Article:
These were marked in particular by a sharp decline in its consulting business, with revenues in this segment down by a quarter.
Goldman is also withdrawing from its retail banking business, which ultimately failed to take off. This quarter, it took a $504 million writedown on GreenSky, which it acquired two years ago.
This retreat is a major blow for David Solomon, the instigator of this retail banking push, who has been at the helm of the institution since late 2018 and in the hot seat for some time.
Solomon will find it all the more difficult to justify his failure, given that Goldman's main rivals - JPMorgan and Bank of America - are posting record results thanks to their universal banking activities, which have been strongly supported by the rise in interest rates.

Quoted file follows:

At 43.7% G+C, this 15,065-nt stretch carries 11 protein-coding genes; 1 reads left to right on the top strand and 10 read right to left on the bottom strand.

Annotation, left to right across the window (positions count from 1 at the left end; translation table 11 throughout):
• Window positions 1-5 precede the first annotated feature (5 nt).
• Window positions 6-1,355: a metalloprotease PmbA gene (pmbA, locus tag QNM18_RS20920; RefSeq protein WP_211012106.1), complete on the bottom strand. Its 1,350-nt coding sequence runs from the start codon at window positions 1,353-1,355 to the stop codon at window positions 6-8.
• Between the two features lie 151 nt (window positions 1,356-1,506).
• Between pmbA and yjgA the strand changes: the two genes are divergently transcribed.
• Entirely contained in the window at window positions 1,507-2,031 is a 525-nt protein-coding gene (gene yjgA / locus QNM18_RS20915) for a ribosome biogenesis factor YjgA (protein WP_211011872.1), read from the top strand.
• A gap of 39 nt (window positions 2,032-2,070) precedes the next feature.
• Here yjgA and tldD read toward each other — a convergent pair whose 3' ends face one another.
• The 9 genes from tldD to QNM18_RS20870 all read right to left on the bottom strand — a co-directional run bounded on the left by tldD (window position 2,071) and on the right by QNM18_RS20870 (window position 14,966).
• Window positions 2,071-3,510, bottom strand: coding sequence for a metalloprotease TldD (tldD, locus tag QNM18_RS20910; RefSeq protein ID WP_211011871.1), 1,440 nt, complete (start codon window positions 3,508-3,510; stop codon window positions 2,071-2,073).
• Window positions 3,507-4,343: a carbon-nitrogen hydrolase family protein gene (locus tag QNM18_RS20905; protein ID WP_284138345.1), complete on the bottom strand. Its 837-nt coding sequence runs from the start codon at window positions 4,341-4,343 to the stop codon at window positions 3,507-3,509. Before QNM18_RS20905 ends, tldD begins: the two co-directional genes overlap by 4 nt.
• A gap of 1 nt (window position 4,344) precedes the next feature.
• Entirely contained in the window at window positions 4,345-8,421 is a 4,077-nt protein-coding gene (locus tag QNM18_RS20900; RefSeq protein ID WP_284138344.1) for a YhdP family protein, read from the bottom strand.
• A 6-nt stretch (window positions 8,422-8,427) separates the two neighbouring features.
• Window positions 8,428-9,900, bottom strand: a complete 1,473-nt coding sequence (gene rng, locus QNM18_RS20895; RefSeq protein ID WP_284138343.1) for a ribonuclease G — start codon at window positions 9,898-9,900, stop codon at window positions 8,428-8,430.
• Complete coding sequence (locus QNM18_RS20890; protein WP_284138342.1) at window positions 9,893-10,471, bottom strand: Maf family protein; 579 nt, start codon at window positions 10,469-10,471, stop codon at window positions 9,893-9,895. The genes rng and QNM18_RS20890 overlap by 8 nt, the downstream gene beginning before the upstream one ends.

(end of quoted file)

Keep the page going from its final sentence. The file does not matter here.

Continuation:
For the past fifteen years, Goldman's stock has been trading in a well-defined range between x8 and x12 earnings. The stock is currently trading at this ceiling level: if history is any guide, a correction could soon be underway.
Earnings per share soared during the pandemic - doubling dramatically - but this was due to a series of downsizings and a market context that was simply bubbly.
Earnings per share are gradually returning to their ten-year average of $5-$6 per quarter, or $20-$25 per year. 
The number of shares outstanding has been reduced by a quarter in fifteen years. However, net of stock option remuneration which has recently reached outrageous levels, share buy-backs have been reduced to three times nothing during Solomon's tenure. 
Rather than wasting resources on a failed push into retail banking, it would have made more sense to go all out on share buy-backs when the stock was languishing at its x8 earnings valuation floor.